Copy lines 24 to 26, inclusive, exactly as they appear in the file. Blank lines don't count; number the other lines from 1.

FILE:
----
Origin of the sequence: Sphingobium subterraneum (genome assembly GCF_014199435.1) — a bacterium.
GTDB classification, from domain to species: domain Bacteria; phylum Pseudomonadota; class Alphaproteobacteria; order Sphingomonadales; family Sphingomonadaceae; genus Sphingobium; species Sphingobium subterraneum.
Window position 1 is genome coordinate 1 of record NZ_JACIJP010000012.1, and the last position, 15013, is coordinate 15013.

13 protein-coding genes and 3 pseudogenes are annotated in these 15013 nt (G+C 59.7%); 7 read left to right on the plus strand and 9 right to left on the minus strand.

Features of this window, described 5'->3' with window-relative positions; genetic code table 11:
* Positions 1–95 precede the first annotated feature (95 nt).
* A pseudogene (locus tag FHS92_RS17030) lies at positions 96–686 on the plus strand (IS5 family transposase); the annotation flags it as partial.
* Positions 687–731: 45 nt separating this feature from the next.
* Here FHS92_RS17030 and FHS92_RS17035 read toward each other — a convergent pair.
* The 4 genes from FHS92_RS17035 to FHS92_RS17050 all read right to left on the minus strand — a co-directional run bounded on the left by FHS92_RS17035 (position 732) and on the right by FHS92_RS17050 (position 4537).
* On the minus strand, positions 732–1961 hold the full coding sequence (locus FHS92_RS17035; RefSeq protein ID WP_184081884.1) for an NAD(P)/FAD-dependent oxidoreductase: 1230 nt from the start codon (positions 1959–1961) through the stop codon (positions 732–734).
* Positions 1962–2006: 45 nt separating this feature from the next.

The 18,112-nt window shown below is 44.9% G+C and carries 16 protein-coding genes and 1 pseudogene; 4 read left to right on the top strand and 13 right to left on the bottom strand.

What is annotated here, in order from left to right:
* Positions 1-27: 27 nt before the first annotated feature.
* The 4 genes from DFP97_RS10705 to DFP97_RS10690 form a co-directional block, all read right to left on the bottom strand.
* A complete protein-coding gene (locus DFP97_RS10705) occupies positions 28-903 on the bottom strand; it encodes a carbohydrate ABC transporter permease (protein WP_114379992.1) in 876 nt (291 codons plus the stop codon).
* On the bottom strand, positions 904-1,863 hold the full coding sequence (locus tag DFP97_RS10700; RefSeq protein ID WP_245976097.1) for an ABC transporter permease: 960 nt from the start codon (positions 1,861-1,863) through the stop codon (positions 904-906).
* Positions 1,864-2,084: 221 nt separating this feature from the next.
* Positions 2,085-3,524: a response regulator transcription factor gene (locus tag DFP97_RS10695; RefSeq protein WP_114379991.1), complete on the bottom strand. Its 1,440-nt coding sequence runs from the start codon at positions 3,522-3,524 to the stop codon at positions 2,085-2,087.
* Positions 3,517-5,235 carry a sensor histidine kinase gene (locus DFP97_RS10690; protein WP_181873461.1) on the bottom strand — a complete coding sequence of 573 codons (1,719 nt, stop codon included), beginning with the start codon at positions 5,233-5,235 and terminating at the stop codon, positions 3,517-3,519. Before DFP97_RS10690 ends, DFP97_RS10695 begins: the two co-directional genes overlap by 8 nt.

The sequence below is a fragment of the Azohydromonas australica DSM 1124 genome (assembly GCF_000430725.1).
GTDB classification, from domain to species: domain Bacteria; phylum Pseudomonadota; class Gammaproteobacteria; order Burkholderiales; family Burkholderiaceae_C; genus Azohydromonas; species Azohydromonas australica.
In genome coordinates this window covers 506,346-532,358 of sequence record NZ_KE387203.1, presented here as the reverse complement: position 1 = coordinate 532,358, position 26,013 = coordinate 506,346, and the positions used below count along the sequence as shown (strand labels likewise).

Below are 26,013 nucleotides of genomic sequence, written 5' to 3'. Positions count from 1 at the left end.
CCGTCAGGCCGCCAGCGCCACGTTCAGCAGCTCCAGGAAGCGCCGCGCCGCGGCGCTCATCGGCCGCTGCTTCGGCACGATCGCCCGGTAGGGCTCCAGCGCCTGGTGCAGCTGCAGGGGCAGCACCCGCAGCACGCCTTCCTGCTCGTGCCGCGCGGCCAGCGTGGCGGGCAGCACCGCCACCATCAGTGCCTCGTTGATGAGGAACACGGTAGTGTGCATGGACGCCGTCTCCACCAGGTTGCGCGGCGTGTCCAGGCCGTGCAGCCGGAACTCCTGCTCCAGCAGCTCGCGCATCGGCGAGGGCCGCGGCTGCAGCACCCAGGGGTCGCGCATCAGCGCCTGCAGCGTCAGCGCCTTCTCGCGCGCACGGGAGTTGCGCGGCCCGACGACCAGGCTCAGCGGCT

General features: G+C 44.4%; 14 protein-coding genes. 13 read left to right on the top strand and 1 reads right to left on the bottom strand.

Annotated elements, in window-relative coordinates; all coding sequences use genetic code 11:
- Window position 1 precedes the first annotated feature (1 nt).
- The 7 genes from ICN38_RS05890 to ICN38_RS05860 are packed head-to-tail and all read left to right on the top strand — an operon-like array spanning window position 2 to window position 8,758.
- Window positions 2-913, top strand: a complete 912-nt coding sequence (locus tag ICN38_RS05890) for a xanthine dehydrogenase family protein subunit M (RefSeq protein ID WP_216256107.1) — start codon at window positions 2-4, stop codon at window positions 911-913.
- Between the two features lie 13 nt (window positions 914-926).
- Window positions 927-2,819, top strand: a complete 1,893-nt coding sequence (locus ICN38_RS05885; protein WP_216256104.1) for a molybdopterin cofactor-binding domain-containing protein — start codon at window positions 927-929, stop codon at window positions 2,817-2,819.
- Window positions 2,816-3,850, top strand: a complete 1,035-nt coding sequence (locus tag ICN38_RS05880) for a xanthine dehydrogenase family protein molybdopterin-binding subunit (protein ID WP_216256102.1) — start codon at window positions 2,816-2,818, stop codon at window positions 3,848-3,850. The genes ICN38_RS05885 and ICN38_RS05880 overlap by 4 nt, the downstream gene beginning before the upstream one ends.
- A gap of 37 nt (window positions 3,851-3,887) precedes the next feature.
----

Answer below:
In genome coordinates this window covers 506,346-532,358 of sequence record NZ_KE387203.1, presented here as the reverse complement: position 1 = coordinate 532,358, position 26,013 = coordinate 506,346, and the positions used below count along the sequence as shown (strand labels likewise).

Below are 26,013 nucleotides of genomic sequence, written 5' to 3'. Positions count from 1 at the left end.
CCGTCAGGCCGCCAGCGCCACGTTCAGCAGCTCCAGGAAGCGCCGCGCCGCGGCGCTCATCGGCCGCTGCTTCGGCACGATCGCCCGGTAGGGCTCCAGCGCCTGGTGCAGCTGCAGGGGCAGCACCCGCAGCACGCCTTCCTGCTCGTGCCGCGCGGCCAGCGTGGCGGGCAGCACCGCCACCATCAGTGCCTCGTTGATGAGGAACACGGTAGTGTGCATGGACGCCGTCTCCACCAGGTTGCGCGGCGTGTCCAGGCCGTGCAGCCGGAACTCCTGCTCCAGCAGCTCGCGCATCGGCGAGGGCCGCGGCTGCAGCACCCAGGGGTCGCGCATCAGCGCCTGCAGCGTCAGCGCCTTCTCGCGCGCACGGGAGTTGCGCGGCCCGACGACCAGGCTCAGCGGCT